Having eyes, but not seeing beauty; having ears, but not hearing music; having minds, but not perceiving truth; having hearts that are never moved and therefore never set on fire. These are the things to fear, said the headmaster.
When I was in school in my tweens, I discovered this series of three books by Enid Blyton about 4 siblings going to live on a farm in my school library. They are called The Children of Cherry Tree Farm, The Children of Willow Farm, and More Adventures on Willow Farm. By this point, I was already deep into Blyton’s Famous Five, the Five Find-Outers and Dog, and her many boarding school books, and I was so delighted to discover hitherto uncharted Blyton territory (for me) that I borrowed all of them and read them. There were amazing slice-of-life stories that depicted life in the English countryside, with multiple vignettes into the peculiarities of English wildlife, and British farming as it was in the 1940’s. Not much stuck with me, but there are two things I still recall from those books: how butter is made, what skimmed milk is, and Tammylan, a “wild man” who acted as the children’s kindly and unconventional mentor, teaching them about rural living and their relationship to nature. The books just exude this irresistible allure of simple, wholesome living that seems so out of reach for us in modernity, so much so that we ache with longing and a vague sense of loss.
Kuroyanagi Tetsuko’s Totto-Chan: The Little Girl at the Window is very much like those books. Instead of a farm, we were transported to Tomoe Gakuen, an almost dream-like little school with train cars as classroom, ran by an unconventionally wise educator, Mr. Kobayashi. Had I read this book as child, I would have loved and treasured it as much as I do those farm books by Enid Blyton. Unlike Blyton’s books, which are fictional, Totto-Chan is a memoir. While it can appear disjointed and purposeless in places, it is charged with the gravity of reality, lived-in experiences, and memories deeply cherished by the author who lovingly penned them down so they could be shared. It’s like reading a Ghibli film set in a world as vivid as any that Miyazaki dreams of. And I feel a little envious of Totto-Chan. Even though I had a pretty amazing childhood, what amazing about it was not my school life. In fact, I disliked school, I disliked homework, and I disliked most of my teachers (one of them loved touching young boys inappropriately); and I wonder what sort of person I might be today had I went to Tomoe Gakuen and met Mr Kobayashi instead.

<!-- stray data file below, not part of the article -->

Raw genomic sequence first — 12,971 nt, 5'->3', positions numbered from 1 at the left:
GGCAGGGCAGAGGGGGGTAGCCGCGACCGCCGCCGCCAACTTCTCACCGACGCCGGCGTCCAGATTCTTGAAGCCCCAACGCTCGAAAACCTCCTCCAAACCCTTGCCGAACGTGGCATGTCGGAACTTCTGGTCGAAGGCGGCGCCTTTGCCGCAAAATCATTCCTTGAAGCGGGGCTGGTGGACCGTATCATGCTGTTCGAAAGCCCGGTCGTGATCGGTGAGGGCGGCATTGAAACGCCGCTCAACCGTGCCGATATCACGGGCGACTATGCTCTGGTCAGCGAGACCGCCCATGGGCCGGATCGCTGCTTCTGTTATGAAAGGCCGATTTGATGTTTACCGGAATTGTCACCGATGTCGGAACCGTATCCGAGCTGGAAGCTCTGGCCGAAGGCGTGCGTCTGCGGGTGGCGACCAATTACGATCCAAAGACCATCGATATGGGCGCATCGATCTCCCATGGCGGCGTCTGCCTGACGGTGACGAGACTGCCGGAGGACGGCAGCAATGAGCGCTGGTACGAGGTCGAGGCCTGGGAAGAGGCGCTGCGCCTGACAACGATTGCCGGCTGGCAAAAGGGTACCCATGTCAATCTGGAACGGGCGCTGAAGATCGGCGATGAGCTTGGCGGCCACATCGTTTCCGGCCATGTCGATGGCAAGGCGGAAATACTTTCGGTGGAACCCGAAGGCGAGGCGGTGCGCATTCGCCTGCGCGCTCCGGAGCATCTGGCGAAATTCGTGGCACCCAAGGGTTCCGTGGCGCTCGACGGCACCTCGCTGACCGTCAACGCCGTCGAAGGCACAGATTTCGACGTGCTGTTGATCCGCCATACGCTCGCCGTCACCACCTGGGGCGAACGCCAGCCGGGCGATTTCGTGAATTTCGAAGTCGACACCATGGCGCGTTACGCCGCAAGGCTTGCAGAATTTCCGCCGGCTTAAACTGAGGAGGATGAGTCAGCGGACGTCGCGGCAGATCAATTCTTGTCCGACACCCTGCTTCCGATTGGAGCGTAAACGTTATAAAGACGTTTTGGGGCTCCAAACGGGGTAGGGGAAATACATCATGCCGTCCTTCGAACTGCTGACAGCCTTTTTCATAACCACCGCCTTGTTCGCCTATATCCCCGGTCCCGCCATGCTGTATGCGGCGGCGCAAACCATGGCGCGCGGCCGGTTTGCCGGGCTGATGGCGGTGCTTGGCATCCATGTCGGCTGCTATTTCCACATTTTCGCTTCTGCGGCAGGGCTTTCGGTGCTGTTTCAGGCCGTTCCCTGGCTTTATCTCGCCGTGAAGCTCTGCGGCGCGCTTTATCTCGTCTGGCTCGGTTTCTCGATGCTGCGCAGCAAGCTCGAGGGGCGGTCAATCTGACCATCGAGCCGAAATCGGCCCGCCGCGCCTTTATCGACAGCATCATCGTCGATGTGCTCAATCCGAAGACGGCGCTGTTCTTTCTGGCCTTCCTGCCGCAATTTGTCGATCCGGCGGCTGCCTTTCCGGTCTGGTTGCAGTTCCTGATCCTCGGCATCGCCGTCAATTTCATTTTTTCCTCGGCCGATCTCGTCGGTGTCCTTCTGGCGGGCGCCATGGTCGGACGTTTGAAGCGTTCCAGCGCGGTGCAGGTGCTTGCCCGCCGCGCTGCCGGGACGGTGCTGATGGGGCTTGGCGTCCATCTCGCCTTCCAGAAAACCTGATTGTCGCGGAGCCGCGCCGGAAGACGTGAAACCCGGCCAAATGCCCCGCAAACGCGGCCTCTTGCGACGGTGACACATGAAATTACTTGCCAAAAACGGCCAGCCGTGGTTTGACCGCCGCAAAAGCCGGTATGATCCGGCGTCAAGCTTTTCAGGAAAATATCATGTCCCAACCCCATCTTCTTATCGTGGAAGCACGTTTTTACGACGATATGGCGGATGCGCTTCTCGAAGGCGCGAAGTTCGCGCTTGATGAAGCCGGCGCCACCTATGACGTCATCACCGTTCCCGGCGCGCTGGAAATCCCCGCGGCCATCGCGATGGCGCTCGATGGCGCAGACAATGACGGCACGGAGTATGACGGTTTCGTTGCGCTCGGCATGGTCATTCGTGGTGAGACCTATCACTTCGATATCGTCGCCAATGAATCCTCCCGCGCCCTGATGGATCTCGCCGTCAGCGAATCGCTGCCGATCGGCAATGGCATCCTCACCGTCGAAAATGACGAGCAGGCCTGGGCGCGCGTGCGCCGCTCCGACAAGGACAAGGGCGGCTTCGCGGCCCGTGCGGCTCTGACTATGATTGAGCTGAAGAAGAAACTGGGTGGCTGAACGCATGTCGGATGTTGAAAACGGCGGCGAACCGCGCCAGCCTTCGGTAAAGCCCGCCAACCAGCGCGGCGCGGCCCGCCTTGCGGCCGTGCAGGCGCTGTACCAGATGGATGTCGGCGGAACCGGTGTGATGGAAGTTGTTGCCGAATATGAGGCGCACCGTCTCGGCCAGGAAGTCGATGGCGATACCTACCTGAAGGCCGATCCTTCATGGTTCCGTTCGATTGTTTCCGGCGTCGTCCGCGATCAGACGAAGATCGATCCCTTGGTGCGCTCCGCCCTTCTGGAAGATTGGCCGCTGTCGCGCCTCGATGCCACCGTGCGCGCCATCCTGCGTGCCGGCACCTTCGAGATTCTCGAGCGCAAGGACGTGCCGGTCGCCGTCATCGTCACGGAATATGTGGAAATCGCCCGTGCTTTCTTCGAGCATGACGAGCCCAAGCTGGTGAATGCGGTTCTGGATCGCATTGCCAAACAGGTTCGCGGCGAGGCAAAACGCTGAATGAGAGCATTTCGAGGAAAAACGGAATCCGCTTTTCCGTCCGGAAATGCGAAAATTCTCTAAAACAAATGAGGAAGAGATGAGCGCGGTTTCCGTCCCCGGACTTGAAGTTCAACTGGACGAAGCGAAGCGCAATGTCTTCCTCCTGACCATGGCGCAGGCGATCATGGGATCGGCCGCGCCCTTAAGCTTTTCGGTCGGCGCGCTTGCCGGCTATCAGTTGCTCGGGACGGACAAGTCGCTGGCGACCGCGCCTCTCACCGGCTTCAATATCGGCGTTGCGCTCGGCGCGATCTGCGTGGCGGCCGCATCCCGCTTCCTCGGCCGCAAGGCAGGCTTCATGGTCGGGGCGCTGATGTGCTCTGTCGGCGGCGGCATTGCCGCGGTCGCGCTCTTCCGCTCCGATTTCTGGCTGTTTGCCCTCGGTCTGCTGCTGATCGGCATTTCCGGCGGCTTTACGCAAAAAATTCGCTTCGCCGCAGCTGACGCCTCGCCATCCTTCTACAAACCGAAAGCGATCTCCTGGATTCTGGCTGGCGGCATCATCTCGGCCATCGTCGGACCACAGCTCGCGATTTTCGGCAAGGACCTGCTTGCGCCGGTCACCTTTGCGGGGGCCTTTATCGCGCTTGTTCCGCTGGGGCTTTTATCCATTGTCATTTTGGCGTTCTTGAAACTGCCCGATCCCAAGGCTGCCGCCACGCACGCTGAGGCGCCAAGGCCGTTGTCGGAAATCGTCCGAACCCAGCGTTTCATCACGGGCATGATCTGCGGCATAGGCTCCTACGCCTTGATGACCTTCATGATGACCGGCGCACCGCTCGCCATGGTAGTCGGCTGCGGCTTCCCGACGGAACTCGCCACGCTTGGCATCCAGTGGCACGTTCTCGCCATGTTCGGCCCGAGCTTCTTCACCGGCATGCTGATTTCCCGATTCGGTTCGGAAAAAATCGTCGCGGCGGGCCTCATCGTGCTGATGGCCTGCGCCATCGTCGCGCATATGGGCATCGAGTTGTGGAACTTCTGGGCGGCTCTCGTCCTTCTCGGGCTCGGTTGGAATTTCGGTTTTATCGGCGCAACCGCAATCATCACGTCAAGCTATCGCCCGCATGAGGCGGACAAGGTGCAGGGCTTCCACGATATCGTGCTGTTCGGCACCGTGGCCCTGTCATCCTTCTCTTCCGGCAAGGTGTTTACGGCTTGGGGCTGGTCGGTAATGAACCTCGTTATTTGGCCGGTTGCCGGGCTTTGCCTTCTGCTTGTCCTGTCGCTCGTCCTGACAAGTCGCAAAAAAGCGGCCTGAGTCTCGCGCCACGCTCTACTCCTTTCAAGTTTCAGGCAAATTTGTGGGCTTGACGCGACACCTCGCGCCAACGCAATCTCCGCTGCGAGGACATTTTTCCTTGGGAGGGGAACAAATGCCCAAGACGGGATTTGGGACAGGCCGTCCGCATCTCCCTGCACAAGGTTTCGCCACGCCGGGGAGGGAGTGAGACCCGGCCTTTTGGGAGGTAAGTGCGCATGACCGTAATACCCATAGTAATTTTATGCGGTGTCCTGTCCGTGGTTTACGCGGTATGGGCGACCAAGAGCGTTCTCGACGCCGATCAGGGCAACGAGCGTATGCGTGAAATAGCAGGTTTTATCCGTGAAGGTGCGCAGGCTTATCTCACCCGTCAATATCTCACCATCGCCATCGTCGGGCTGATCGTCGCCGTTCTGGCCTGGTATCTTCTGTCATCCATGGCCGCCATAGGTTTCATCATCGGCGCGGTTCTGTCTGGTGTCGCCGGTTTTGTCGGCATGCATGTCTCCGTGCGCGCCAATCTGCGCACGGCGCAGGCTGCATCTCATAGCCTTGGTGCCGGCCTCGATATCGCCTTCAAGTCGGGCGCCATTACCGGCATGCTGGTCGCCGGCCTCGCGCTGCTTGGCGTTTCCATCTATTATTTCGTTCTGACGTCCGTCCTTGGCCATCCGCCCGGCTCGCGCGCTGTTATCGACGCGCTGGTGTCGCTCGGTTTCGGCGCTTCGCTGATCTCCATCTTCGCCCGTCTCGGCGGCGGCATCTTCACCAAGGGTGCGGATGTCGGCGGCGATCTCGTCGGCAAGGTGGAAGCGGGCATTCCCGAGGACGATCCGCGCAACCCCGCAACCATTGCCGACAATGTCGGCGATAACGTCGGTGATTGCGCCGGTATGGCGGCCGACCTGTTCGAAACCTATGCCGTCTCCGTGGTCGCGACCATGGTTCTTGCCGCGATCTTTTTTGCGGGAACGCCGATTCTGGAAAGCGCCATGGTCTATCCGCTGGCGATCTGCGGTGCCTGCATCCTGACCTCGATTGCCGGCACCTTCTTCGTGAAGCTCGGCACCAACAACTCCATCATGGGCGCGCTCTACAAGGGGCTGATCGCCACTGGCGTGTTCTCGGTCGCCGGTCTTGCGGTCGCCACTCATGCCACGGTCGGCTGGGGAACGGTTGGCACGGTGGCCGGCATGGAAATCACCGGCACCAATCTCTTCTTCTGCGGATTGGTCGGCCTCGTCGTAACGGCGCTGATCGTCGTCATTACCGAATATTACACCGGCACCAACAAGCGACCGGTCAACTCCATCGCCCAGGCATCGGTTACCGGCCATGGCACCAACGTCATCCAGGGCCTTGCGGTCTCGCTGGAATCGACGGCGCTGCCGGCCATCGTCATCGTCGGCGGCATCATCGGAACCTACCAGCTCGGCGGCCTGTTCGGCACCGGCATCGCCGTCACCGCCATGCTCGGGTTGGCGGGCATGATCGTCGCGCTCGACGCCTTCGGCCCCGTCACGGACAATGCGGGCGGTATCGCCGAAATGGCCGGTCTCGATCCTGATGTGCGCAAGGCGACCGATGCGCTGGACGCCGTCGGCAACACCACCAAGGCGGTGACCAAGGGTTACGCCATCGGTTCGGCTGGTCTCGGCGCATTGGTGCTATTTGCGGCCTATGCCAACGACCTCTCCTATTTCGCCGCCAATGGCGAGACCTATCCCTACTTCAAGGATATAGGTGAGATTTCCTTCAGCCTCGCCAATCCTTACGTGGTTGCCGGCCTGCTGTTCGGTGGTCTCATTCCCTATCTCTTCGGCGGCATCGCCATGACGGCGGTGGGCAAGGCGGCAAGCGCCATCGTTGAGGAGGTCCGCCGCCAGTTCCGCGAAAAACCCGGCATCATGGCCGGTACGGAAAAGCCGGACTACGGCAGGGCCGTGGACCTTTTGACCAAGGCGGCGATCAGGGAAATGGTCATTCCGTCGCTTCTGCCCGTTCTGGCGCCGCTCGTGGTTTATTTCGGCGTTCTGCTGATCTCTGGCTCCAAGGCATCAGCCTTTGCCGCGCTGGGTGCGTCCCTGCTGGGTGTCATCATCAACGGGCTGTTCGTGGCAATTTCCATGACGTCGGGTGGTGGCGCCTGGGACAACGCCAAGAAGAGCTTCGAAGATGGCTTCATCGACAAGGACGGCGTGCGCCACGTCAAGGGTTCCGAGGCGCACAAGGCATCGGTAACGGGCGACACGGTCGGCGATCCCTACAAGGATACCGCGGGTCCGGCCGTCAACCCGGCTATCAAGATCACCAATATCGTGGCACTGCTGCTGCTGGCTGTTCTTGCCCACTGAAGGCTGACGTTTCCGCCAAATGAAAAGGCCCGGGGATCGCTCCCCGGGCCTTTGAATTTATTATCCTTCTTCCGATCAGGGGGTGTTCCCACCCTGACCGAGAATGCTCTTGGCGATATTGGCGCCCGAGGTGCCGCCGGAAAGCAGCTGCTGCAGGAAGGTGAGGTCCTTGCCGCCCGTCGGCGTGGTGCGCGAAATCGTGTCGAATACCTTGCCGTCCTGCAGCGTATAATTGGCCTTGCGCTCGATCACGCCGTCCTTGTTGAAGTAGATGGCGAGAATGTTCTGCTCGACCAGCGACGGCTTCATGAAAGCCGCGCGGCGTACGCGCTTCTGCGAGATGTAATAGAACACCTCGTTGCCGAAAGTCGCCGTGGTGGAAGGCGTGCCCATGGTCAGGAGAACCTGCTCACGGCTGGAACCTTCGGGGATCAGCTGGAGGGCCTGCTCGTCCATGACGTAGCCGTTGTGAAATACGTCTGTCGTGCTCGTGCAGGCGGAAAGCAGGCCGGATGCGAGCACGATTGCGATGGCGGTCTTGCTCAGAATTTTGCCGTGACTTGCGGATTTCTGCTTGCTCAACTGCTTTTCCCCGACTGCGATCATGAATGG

This book made me want to do right by my own child, who is 5½ years old and is about the same age as Totto-Chan when she enrolled in Tomoe Gakuen. It made me realise how formative and important those early years can be, and what a child experiences in them can affect them their entire lives. I do not always listen to my child, even when he really wants to talk. While I do my best to provide a stimulating environment for him, he still lives a pretty urban existence, with few opportunities to know the world beyond human comfort and air-conditioning. His existence is a safe one, and I don’t believe he had ever been allowed to venture outside the supervision of an adult since he was born (while I was frequently roaming outside my childhood home on my own since the age of five). Parenting and pedagogy in the modern world is very sanitised, and I fear we have lost something crucial along the way. I told my wife that she should read this book too, and I hope she will, so we can have a conversation about it.
Thanks again to Diana for gifting me this lovely book (I can see why you are so obsessed with it). Your timing could not have been better. I really enjoyed it, and it had also given me a lot to think about.
P.S. I didn’t know that Iwasaki Chihiro had passed away long before this book was published. It is amazing how well her drawings fit into the book.